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Lieutenant Suffers a Stroke Following Training and Dies – New York


FF ShieldDeath in the Line of Duty…A summary of a NIOSH fire fighter fatality investigation

F2011-26 Date Released: February 2012



On January 10, 2011, a 26-year-old male volunteer lieutenant (LT) participated in annual training designed to increase confidence with the breathing apparatus. Approximately two and a half hours after completing 16 minutes of strenuous self-contained breathing apparatus (SCBA) training, the LT complained of not feeling well. He was evaluated by fellow fire fighters who noted very high blood pressure. A paramedic was summoned to transport the LT to the emergency department (ED) where he was admitted to the hospital for dizziness and headache. Overnight his condition deteriorated and it became clear he was having a stroke. Despite care in the hospital, the FF died on January 12, 2011. The death certificate and autopsy listed “cerebellar infarct due to vertebral artery thrombosis” as the cause of death. The NIOSH investigators concluded that the LT’s death was likely due to an ischemic stroke due to a congenital abnormality in the brain’s vascular system and possibly triggered by the heavy physical exertion required by the training. The following recommendations would not have prevented this LT’s death. However, NIOSH investigators offer these recommendations to address general safety and health issues:

  • Provide preplacement and annual medical evaluations to all fire fighters in accordance with NFPA 1582, Standard on Comprehensive Occupational Medical Program for Fire Departments.
  • Phase in a mandatory comprehensive wellness and fitness program for fire fighters.


On January 12, 2011, a 26-year-old male LT died after suffering a stroke. The LT initially complained of headache and dizziness after departmental training on January 10, 2011. NIOSH was notified of this fatality on January 14, 2011, by the United States Fire Administration. NIOSH contacted the affected department January 14, 2011, and again on October 2, 2011, to obtain further information and to initiate the investigation. On October 24, 2011, a member of the NIOSH Fire Fighter Fatality Investigation Team traveled to New York to conduct an on-site investigation of the incident.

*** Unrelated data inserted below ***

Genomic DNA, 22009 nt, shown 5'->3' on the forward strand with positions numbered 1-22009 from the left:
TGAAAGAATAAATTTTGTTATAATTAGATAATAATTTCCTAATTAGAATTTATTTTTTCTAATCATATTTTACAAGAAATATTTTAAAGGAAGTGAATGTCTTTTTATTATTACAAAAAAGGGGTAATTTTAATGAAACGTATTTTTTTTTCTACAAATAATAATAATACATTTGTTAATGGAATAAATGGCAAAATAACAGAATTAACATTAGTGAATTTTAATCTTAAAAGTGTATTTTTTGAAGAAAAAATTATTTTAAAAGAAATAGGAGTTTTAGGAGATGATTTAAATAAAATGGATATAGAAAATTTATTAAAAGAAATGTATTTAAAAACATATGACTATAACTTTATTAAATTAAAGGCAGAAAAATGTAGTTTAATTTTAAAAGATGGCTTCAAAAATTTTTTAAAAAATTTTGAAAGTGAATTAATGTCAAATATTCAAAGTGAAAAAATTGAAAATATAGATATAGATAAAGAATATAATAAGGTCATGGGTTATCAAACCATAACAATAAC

During the investigation, NIOSH personnel interviewed the following people:

  • Fire Chief
  • Assistant Chief
  • Crew members
  • Paramedic
  • Medical examiner
  • LT’s sister


NIOSH personnel reviewed the following documents:

  • Fire District (FD) incident report
  • FD training records
  • Occupational medical records
  • Ambulance report
  • Hospital records
  • Death certificate
  • Autopsy report


Incident. On January 10, 2011, the LT and department members met at the fire station for annual Self-Contained Breathing Apparatus (SCBA) testing. The testing was essentially a physical agility test performed while wearing SCBA firefighters simulate fireground fire suppression tasks. The SCBA course was set up in the main hall of the fire station.

The SCBA training began at 1900 hours. Departmental members arrived for training, gathered their personal protective equipment (PPE) and reported to the training officer. The LT and three other fire department members were the first crew to participate in the drill. Members were briefed on the tasks and then vital signs were obtained (the LT’s vital signs were HR = 118 beats per minute [bpm]; BP = 148/88 millimeters of mercury [mmHg]). Firefighters then donned their PPE (helmet, turnout gear, boots, gloves) and SCBA (with a 45-minute air tank) weighing a total of approximately 50 lbs. The LT and his crew entered the course at 1934 hours.